When Secretary of State John Kerry revisits Israel and the West Bank this week, he’s unlikely to talk about what really needs discussing: What will Israel and the Palestinians do once the two-state solution dies?
No one wants to discuss such a grim prospect, let alone admit that the peace process is over. Such an admission would have earthshaking repercussions not only for the Palestinians and Israelis, but for Washington and the entire Mideast. So the pretense continues that peace talks can be revived.
President Obama, on his recent trip to Jerusalem, spoke movingly of why a two-state solution was essential. “Given the demographics west of the Jordan River,” he said, “the only way for Israel to endure and thrive as a Jewish and democratic state is through the realization of an independent and viable Palestine.”
He meant that keeping the West Bank, all of East Jerusalem, and effective control of Gaza guarantees that Israeli Jews will soon be outnumbered by Palestinian Arabs in Greater Israel, a point made by many former Israeli leaders. Kerry also warned, during January confirmation hearings, that it will be “disastrous” if the door to a two-state solution shuts.
Yet, despite claims by all sides that the door is open, barely, it is closing fast.
In part, that’s because of the situation in the region. The rise of Islamist parties and the instability throughout the Mideast make Israelis rightly nervous about a new Arab state on their border, even one that is demilitarized. Israeli Prime Minister Benjamin Netanyahu is far more focused on Iran’s nuclear program than on the Palestinian issue.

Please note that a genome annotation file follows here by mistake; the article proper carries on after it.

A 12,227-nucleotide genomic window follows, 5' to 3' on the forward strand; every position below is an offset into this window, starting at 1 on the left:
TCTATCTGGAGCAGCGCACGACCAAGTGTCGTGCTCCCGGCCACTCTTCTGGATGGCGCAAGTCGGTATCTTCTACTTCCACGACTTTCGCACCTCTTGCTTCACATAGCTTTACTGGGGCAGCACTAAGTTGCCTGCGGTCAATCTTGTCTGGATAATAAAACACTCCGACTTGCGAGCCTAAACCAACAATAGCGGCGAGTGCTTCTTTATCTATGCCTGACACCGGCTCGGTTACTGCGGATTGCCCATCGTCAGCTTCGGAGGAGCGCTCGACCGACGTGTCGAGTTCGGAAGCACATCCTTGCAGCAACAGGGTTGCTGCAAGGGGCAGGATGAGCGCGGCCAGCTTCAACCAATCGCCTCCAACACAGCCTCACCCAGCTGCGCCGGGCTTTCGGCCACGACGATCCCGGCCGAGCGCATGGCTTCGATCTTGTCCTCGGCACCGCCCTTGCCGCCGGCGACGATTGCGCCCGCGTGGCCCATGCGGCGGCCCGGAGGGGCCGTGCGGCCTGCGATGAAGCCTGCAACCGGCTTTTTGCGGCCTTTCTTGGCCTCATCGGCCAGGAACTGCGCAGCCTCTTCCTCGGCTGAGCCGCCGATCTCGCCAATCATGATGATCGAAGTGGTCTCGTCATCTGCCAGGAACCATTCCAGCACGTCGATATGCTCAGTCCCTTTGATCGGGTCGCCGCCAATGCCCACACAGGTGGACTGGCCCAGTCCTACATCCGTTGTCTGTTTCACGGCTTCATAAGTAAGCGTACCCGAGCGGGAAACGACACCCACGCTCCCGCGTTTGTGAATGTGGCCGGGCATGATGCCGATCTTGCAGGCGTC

The prospects for talks are also undercut by the weakness of the Palestinian leadership, and its split between the West Bank’s President Mahmoud Abbas, a possible dealmaker, and Gaza’s radical Hamas, which refuses to recognize Israel.
Yet despite these obstacles — and they are huge — I believe the door to talks might have been kept open, permitting some progress while waiting to see if the dust settles in the region.
That wait-and-see option is vanishing, however, for this reason: Israeli settlements on the West Bank are expanding to the point where they will rule out a viable Palestinian state.
One of the most influential ministers in Netanyahu’s cabinet is Naftali Bennett, whose Habayit Hayehudi party opposes a Palestinian state and seeks to annex much of the West Bank. Netanyahu has given Bennett’s party control of the key posts that control settlement-building and confiscation of Palestinian land. He wants to build even faster.
During his first term, Obama tried, and failed, to persuade Netanyahu to impose a genuine freeze on settlement-building, in order to keep the playing field level during negotiations. On his recent trip, the president backpedaled. He adopted the Israeli argument that the settlement problem will be solved once the two sides agree on boundaries for a Palestinian state, because settlements beyond those boundaries will be dismantled.
Anyone who buys that argument is in denial about what’s already happening on the West Bank. The settlements themselves are defining any future boundaries of Palestinian self-rule. They crisscross the West Bank, and cut it off from Arab neighborhoods in Jerusalem. They divide Palestinian-controlled areas into disconnected cantons, ruling out a viable state.